The Alien in My Heart
|Title:||The Alien in My Heart|
|Fandom:||Star Trek: The Original Series|
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It was published in the print zine KaleidoScope #1.
"A/U: Ambassador Kirk helps Vulcan by agreeing to meet with a tribe of warriors in the desert who still live as in pre-reform times and falls in love with Spock, the son of the chief. "
Reactions and Reviews
Well thought out, interesting premise that Kirk is an ambassador to Vulcan and is assigned to go to the desert to seek out the nomadic warrior tribes still living there. Spock is the leader of one clan and Kirk comes to their camp.
Moretti is an excellent story-teller with a rather ingenuous way of writing. There are nicely believable and good basic characterizations. I would argue, however, that Kirk as an ambassador would use "gonna" and "wanna" in his talk. I would also question Spock using a little homily like "By the time I realize my backside is itching, he has scratched it for me."
It's a little disconcerting when the author begins some nice sexual tension, then dampens the mood considerably with first too much talk, then with discussions of the need to pee, and then sandy penises. Nevertheless, the author has a strong, simple style and good heroes.
While, for the most pan I enjoyed the family situations and Spock's two young boys, it became a bit too much along with some more sexual dampeners like Kirk talking about his mom baking cookies ("Ghod, how I loved 'em hot.") while in Spock's arms.
There were some nice attention to details such as "entry rocks were rattled at his tent flap."Overall, Gena Moretti is a consistently fine writer with lots of stories up her sleeve! I am always impressed with her exciting and different plots and her direct style. 
"The Alien in My Heart" by Gena Moretti was one of the best stories that I've read by her so far. Her dialogue seemed much improved, and as usual the ideas contained in the story were original and interesting. I really liked the addition of Spock's small sons to the story, and found myself looking for more mention of them. Having the toddler Sevenn tug on Kirk's pants leg during an embrace is very realistic!
Sarek's characterization was also a breath of fresh air. When I got to the line where he says to Spock that he notices "the slightest itch on your backside," I laughed, but later I thought that the words didn't quite fit in with the rest of the story. That's the sort of statement that defines a character, and it seemed to stand out, somewhat incongruously. I found myself thinking of that statement every time Sarek's name turned up, so in the end it was distracting and took me out of the flow of the story. Sometimes a really cute phrase or idea just isn't appropriate. The hardest thing in the world for a writer to do is to cut something good.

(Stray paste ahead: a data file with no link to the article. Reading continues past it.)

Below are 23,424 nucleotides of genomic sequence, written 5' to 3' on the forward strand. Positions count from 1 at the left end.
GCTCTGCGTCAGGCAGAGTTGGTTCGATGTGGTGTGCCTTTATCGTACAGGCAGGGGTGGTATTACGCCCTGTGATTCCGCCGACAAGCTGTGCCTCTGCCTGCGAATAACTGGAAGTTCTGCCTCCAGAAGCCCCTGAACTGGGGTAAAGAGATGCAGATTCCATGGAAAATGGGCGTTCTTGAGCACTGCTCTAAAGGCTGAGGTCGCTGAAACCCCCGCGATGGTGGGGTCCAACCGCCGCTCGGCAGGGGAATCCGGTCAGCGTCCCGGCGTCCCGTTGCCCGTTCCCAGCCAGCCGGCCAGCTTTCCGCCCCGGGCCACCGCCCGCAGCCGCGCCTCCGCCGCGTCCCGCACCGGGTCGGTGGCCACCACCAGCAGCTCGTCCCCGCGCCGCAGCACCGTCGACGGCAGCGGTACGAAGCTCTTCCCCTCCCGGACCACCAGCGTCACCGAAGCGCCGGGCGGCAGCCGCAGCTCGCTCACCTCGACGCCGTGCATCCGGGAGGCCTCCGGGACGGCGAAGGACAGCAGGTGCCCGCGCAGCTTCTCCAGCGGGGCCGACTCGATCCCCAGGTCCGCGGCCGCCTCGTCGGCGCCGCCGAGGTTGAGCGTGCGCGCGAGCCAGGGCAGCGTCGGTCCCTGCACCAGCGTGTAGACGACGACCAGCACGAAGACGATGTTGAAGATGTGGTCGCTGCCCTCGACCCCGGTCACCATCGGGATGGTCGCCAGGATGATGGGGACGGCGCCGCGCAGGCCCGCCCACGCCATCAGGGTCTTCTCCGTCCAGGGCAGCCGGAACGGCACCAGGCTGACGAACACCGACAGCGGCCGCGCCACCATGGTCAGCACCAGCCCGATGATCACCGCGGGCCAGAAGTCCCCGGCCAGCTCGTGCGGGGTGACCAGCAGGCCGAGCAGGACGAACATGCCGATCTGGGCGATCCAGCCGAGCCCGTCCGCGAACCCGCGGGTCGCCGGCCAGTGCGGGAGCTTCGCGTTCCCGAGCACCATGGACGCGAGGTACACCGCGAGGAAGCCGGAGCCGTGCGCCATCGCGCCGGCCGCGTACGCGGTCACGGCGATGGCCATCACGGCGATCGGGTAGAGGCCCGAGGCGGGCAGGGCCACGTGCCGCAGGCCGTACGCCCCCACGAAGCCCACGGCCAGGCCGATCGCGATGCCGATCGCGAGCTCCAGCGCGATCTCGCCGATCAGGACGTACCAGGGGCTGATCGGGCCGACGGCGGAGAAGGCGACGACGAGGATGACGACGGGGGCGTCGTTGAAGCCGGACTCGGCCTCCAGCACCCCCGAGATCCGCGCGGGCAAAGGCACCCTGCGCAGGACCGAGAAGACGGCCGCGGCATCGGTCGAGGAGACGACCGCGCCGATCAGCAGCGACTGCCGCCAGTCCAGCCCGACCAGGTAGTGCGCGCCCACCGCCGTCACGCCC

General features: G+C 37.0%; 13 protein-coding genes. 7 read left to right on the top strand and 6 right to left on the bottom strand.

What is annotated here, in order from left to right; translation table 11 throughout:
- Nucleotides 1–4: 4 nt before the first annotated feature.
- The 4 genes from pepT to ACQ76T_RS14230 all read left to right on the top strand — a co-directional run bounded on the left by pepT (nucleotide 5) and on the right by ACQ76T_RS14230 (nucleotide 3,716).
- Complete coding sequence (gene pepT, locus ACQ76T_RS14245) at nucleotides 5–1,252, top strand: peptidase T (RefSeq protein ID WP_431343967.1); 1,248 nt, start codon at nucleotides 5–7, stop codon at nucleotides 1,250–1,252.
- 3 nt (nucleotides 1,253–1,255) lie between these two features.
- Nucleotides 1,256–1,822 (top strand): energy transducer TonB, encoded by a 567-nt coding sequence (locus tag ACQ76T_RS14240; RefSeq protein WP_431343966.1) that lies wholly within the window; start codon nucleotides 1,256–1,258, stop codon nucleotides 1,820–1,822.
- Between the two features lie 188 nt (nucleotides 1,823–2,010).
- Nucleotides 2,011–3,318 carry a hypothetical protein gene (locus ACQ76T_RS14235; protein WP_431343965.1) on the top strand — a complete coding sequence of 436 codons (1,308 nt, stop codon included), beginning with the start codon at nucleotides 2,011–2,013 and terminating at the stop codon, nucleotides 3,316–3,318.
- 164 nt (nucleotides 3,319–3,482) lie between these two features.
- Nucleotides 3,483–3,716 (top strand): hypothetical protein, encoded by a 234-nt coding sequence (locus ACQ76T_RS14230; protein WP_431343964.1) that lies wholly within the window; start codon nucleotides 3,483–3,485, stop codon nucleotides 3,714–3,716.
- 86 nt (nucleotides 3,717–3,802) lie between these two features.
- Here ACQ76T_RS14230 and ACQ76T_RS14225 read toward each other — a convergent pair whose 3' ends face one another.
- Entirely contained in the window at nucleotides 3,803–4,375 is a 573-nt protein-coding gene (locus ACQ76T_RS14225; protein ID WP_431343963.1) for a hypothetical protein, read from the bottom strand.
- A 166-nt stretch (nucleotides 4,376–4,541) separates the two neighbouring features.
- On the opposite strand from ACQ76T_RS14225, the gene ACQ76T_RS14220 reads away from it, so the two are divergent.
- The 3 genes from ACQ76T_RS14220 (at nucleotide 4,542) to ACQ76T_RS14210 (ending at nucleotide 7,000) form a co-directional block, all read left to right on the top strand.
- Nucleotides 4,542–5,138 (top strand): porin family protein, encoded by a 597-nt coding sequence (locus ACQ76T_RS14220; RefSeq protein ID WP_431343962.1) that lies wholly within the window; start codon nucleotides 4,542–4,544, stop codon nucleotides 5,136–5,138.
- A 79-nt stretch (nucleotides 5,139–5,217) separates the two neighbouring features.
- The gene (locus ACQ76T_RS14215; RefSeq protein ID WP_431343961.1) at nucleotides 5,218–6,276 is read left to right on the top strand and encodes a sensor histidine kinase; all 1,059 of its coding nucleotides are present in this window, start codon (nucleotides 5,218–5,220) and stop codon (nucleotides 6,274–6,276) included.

The major flaw of this story is in Kirk's eventual capitulation. What in the world is he going to do? All of the objections that he had that sent him back to civilization are still valid. He might not have been happy in the modern world, but I don't see him being happy back with the clan either. Compromise is definitely called for here, or the reality of an unhappy ending. The way he was forced into the mold just didn't work for me. The ending strengthened Spock's character at the expense of Kirk's. If an author has written her way into an unhappy or dissatisfying ending, then I'm all for taking the honest route out.
"Alien" reminded me of another alternate universe story written by the same author, "Captives," which appeared in Scattered Stars II. There's the same excellent depiction of a primitive society, and other refreshing original ideas. I'm not complaining about the similarities, because I like both stories. If an author discovers she's got a knack for a certain setting or in describing a character a certain way, seems to make sense to exploit it.Overall, a really refreshing story by a writer who has produced her best work. I liked it. 
- from Come Together #4
- from Come Together #3